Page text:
A group of Georgetown University students have spent three years translating documents,examining satellite images, and obtaining restricted Chinese military information to assemble a comprehensive look at what is known as the “Underground Great Wall.”
The wall is actually 3,000 miles of tunnels to hide a missile and nuclear arsenal, The Washington Post reported.
The students were led by professor, Phillip Karber, a former top Pentagon official who worked with the Secretary of Defense and the Joint Chiefs. The 363-page study has not yet been released but it has caused a stir in Congress and the Pentagon for its conclusion that the Chinese could have far more nuclear weapons than previously thought, the Post reported.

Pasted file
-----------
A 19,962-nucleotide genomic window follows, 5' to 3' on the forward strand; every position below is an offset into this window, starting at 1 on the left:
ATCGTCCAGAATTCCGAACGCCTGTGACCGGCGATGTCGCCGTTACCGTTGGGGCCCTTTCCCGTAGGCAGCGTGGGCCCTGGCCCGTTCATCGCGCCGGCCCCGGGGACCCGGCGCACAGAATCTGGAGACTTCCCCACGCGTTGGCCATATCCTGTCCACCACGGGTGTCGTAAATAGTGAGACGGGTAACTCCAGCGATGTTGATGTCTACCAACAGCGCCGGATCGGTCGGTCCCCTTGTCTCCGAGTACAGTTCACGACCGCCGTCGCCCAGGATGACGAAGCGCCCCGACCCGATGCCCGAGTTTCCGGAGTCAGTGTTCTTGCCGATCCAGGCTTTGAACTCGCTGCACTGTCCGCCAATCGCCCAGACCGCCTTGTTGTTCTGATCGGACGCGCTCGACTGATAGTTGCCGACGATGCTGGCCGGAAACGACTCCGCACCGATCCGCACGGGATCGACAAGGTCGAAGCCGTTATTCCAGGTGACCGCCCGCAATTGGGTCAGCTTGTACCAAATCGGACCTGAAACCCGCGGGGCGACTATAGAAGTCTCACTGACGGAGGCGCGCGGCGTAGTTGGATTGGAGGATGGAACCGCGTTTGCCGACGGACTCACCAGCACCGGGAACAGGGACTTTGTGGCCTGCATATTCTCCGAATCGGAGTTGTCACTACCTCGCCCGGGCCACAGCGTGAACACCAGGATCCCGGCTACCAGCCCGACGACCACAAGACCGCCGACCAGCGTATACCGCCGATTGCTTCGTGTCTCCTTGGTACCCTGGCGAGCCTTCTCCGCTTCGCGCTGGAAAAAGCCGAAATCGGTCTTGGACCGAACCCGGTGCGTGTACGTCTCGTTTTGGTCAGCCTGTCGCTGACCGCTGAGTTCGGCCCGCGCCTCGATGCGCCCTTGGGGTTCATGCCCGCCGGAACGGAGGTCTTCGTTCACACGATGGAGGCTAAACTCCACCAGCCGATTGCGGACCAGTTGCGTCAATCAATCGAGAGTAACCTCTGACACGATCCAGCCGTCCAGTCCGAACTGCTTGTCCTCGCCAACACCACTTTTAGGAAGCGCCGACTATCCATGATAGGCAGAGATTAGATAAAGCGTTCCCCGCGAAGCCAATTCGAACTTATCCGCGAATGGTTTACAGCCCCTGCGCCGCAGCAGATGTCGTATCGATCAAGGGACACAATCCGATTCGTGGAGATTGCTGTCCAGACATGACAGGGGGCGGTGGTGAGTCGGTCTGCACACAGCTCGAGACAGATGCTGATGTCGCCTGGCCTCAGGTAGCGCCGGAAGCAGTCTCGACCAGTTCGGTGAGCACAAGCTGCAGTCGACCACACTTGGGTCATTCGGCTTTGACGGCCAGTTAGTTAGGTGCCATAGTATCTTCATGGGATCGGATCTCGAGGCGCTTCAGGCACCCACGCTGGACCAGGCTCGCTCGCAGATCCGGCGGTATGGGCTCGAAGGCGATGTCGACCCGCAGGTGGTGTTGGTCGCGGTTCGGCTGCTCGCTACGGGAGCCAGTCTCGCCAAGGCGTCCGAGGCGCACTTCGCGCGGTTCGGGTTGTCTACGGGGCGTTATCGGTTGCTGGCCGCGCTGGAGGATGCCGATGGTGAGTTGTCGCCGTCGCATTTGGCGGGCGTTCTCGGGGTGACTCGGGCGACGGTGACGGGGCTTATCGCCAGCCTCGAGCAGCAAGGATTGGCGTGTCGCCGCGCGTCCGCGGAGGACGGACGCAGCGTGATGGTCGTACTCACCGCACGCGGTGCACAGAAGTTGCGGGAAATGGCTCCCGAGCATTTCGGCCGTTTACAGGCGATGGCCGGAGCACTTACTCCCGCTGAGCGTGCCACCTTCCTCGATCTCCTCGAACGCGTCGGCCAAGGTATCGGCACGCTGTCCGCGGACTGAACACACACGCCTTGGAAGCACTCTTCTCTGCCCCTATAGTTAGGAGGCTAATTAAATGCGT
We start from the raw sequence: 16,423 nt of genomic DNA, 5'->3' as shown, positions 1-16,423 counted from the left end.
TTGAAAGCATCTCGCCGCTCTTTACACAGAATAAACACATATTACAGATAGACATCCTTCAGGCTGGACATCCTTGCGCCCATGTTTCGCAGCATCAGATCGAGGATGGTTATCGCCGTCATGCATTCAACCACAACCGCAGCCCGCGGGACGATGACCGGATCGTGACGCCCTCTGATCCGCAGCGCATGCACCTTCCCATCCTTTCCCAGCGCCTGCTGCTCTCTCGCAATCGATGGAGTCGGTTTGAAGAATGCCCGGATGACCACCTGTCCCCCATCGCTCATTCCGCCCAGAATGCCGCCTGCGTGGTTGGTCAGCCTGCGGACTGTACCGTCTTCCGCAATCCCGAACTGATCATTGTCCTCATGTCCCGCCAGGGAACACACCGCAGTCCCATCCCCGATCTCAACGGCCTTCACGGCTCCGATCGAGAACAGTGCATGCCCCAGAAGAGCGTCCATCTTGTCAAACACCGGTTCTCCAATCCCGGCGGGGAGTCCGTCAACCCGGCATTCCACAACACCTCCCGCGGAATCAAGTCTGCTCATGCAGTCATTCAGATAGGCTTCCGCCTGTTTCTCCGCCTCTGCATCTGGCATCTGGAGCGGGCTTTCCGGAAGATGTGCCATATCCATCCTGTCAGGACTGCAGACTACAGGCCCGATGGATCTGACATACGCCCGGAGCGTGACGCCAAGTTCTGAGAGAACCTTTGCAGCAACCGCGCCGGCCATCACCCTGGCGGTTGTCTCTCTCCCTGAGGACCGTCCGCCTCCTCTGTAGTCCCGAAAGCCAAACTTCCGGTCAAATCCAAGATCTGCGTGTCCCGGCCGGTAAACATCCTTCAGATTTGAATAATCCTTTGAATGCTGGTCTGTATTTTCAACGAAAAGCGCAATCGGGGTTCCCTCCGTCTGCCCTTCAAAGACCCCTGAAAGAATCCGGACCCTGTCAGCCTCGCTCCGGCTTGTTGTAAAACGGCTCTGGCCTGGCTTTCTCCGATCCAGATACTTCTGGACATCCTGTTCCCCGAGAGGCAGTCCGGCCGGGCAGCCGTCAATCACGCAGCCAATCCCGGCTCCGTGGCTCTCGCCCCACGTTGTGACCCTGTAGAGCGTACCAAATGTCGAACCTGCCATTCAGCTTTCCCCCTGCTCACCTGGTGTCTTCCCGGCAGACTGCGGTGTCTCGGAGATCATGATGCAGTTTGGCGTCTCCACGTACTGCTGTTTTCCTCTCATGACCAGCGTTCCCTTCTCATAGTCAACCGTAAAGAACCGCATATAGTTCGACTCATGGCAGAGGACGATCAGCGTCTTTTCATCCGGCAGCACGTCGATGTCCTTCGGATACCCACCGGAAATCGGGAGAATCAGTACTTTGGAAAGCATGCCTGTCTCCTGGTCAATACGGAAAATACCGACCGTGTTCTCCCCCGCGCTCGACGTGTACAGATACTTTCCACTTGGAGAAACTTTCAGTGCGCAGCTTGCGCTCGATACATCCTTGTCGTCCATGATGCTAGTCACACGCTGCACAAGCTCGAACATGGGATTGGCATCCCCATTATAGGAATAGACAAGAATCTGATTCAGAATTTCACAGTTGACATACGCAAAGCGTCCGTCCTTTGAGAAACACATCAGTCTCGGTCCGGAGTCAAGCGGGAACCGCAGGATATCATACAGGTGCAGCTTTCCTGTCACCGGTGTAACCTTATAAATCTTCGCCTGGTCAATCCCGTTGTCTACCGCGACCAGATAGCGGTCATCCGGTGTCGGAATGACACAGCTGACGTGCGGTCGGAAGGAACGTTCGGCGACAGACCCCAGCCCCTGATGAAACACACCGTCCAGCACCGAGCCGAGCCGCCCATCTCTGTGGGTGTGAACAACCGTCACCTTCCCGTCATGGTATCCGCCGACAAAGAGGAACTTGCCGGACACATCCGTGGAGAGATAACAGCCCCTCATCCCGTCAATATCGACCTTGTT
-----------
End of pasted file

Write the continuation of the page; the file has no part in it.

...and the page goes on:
“It’s not quite a bombshell, but those thoughts and estimates are being checked against what people think they know based on classified information,” a Defense Department strategist told the Post.
Karber began working on the project in 2008 when volunteering on a Pentagon committee working on weapons of mass destruction. The chairman of the committee was intrigued by reports that radiation technicians were rushed to the site of an earthquake in Sichuan province. Photos of the area showed collapsed hills that could have housed tunnels, the Post reported.
One of the findings of the study is that the number of nuclear warheads held by the Chinese could be as many as 3,000. Previous assumptions place the number of warheads as low as 80 and as high as 400, the Post reported.
Some critics have condemned the report’s conclusion as ridiculous, but Karber applauds the debate. “I don’t have the slightest idea how many nuclear weapons China really has, but neither does anyone else in the arms-control community,” he told the Post. “That’s the problem with China — no one really knows except them.”